Rethink Advice to Writers

Guest post
by Steve Smy

We constantly encounter the issue of planning. We also know that some authors do and others don’t. It seems that we’re encouraged to use planning to design our work, from beginning to end. The trouble is, those who drive home the idea, often forcefully, aren’t recognising the fact that we’re all individuals. Take a look at a bunch of desks in an open plan office. You’ll see the ones which are so neat that you have to wonder whether they belong to somebody with Obsessive Compulsive Disorder. There’ll also be those that resemble the local garbage tip, which you might suspect reveal the presence of highly inefficient workers. The majority of the desks will fall somewhere between these extremes. If we now picture every workstation having a ‘to do list’ fixed on a screen beside it, we’ll see that some are crammed with tasks to be done or completed. There’ll also be some that are completely empty of any entries. Now, however, we’ll probably find more that lean towards the latter than the former – because ‘to do lists’ are an unnecessary extra burden of work. They may be begun, and then forgotten, sometimes over and over again.

The human mind operates in a way that suits its own needs. It doesn’t follow a fixed pattern common to all. The frantically creative, be they artists or scientists, authors or mathematicians, will exhibit a stunning degree of chaos in how they work – to the outsider. In truth, the chaos is simply a manifestation without meaning to this type. The order, the structure upon which all that they achieve (and they often achieve huge amounts) is within their minds. They can function in chaos because they think in order. Those who depend upon clarity in their surroundings, in a structure of planning and order, can be as accomplished as any, but they have one fault – and here I’m likely to cause an outcry. Because the frantic type are in a very definite minority, and because the majority of them are too interested in what they’re doing to enter into the field of giving advice, the others are able to constantly pound their doctrine of order. That they are the majority, and order works for them, doesn’t make them right.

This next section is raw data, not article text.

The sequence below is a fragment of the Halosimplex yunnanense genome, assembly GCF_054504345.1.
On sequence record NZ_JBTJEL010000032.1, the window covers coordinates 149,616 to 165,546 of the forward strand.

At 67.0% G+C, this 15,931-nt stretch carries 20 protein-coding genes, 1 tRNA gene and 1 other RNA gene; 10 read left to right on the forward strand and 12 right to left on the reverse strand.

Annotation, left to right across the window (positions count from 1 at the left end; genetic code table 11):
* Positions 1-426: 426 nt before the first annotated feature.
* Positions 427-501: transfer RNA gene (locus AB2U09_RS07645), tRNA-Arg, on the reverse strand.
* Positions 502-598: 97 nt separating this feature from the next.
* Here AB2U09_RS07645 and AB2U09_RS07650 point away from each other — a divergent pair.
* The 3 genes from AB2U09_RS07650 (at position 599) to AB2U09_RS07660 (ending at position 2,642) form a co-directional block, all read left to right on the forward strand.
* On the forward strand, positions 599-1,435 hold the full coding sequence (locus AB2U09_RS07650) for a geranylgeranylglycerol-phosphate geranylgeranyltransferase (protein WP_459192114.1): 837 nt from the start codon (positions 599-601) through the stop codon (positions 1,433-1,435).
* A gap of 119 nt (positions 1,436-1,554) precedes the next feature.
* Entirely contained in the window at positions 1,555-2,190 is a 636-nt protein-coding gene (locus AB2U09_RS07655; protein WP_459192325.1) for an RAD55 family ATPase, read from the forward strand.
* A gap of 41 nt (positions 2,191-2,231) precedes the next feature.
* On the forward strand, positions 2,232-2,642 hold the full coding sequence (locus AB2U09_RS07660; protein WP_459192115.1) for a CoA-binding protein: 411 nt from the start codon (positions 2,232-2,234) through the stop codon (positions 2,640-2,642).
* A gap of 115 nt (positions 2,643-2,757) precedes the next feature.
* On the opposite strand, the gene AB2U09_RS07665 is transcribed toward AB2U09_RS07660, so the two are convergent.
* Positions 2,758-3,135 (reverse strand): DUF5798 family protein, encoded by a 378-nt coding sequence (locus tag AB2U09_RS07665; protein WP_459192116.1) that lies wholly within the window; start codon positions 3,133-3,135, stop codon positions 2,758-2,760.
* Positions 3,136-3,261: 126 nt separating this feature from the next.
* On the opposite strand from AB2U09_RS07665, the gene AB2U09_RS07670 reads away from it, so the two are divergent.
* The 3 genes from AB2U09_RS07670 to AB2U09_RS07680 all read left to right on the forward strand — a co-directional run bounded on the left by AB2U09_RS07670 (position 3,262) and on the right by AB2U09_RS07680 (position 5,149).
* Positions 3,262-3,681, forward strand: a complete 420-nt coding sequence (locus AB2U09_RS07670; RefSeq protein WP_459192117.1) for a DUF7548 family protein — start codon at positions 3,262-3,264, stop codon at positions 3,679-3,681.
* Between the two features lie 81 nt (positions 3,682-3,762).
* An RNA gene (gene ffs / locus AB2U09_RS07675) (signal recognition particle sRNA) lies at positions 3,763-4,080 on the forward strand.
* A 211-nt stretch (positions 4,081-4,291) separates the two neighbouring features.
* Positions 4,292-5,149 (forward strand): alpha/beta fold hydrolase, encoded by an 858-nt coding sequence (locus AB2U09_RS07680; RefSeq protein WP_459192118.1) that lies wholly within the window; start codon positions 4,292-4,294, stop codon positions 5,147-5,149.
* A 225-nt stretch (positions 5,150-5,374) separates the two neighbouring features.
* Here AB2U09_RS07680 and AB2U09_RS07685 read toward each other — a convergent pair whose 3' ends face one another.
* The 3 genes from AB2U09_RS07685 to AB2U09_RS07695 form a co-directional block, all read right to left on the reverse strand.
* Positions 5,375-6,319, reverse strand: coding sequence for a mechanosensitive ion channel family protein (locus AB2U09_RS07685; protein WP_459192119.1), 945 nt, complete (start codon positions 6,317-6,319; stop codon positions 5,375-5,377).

In truth, we can, and do, operate in a way that is comfortable and effective for us. If we need order, then we’ll find it – to whatever degree suits us. If we don’t, then we’ll work with whatever amount of external chaos fits our character. Now, I’m not saying that we can’t improve how we work. In truth, there are those who struggle needlessly, because they haven’t, for some reason, found their ‘comfortable working conditions’. In such cases, it’s sensible for them to experiment until they discover the working method that actually fits how their mind needs the external factors to be. That doesn’t mean that they must follow some rigid regime. Any ‘system’ must always be flexible. The individual has the right and the power to take bits from here and parts from there, to build a scheme that works for them.

So, what is all this really about? It’s simple, really. I want to appeal to those who write what amounts to ‘advice columns’ for writers. I’m asking that the concept of certain practices being ‘the right way’ be dropped. Instead, let’s guide gently. Encourage adaptability by all means, but don’t give the impression that there is only one way.


Steve K Smy was born in Ipswich, Suffolk – a picturesque part of England. He has lived virtually his whole life there. He started writing for pleasure when he was 13 years old. He returned to it seriously in February 2012. Since then, he has written and published (in ebook form) several short stories, four novelettes and has been working on a major fantasy novel. Learn more about Steve from his blog and his Amazon author page.

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25 thoughts on “Rethink Advice to Writers”

  1. Excellent post! I was just listening to a talk about introverts – http://www.wimp.com/introvertspower/ – and how the “world” is geared toward extroverts, which often forces introverts to try and be who they are not – to the detriment of all. I agree with you – let every writer find their own pace, their own style, their own organizational processes and their own stories. Thank you!!!!

  2. Yup. One old-guard writer I know who does regular advice columns points this out all the time. “Every writer is different”, he’ll say. Or “This is the way I do X.”